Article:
Crossing the 4th line

In 2010, the Stockholm Resilience Centre revealed ‘nine biological and environmental boundaries’, that once crossed, would spell disaster for the human race. These include the loss of fresh water and widespread chemical pollution. By observing the change in pollutant emissions, the researchers are able to monitor and access the current health of the planet.

According to the Stockholm researchers, the human race has already crossed three of these boundaries, as can be evidenced by the excess CO2 emissions in the atmosphere, rapid rates of species loss, and excessive nitrogen concentrations in our rivers and oceans. The erosion of forestland is also nearing the limit set out by the Stockholm Resilience Centre. This inhibits the “planet’s ability to absorb some of that carbon dioxide and to produce water vapor, crucial to plant life”, as well as the Earth’s ability for climatic self-adjustment based on the absorption and reflection of photo-thermal energy. We can no longer abuse the environment for economic growth; there must be consequences for being able to capitalize on the resources that we are all entitled to as residents of the planet. The Stockholm Resilience Centre concludes that responsibility for fostering change in current emission patterns lies with global heads of state.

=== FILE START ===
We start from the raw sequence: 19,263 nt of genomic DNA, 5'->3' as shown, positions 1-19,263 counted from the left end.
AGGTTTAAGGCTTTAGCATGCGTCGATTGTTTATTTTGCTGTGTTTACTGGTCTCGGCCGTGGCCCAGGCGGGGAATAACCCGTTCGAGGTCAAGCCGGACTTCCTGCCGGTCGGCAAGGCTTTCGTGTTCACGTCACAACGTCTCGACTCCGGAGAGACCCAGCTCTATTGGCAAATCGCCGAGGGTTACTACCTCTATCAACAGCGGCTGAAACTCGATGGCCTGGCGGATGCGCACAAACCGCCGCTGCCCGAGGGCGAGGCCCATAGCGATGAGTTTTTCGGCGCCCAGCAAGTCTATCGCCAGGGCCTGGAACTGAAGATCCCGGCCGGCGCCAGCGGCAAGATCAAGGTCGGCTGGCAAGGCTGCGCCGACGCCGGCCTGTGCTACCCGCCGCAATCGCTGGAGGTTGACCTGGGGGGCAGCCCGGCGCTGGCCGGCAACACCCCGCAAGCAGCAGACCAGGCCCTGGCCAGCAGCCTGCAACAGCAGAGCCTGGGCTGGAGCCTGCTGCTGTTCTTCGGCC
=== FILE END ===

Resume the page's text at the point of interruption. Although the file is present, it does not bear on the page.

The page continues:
January 2016 anticipates the completion of the U.N. Sustainable Development Goals, which were created as a means to guide nations in crafting policies for environmental sustainability. So far, the agreement has acted as a guideline for governments setting out to develop and shape their foreign policies in terms of the provision of aid to end poverty overseas, and has been utilized by NGOs to hold governments and corporations accountable for their environmental infractions.

Perhaps the UNDP must attach a “punishment clause” to the Millenium Development Goals in order to ensure its efficacy. By encouraging local adherence to UNDP objectives, and innovation in attaining the goals, local communities are likely to take ownership of their part in affecting the global environment. Financial retribution alone is sure to prove ineffective, if not harmful to local communities, as it does not help to promote innovative solutions to the economy vs. environment dichotomy, while hurting local stakeholders in the process, at least in the short term.

 

 

 

About Yanish Bhoolaton

Yanish Bhoolaton is an undergraduate Public Administration and Political Science student in at York University and the Expanding Community Program Editor at the NATO Council of Canada. Being previously employed as a Research Assistant at the York Regional Municipality, his background includes public administration and policy analysis, more specifically analyzing and researching accessibility and immigration issues. He has successfully built indicators to measure and monitor organizational change and researched the laws and regulations governing accessibility and diversity policies of different cities, municipalities and organizations within Ontario. Yanish aspires to continue his education in international relations and business, with hopes to work within the Federal Canadian government. His interests include economic development, globalization, human rights, public policy and Canadian politics. In addition to school and work, Yanish enjoys travelling, skiing and tennis. Email: yanishbhoolaton@gmail.com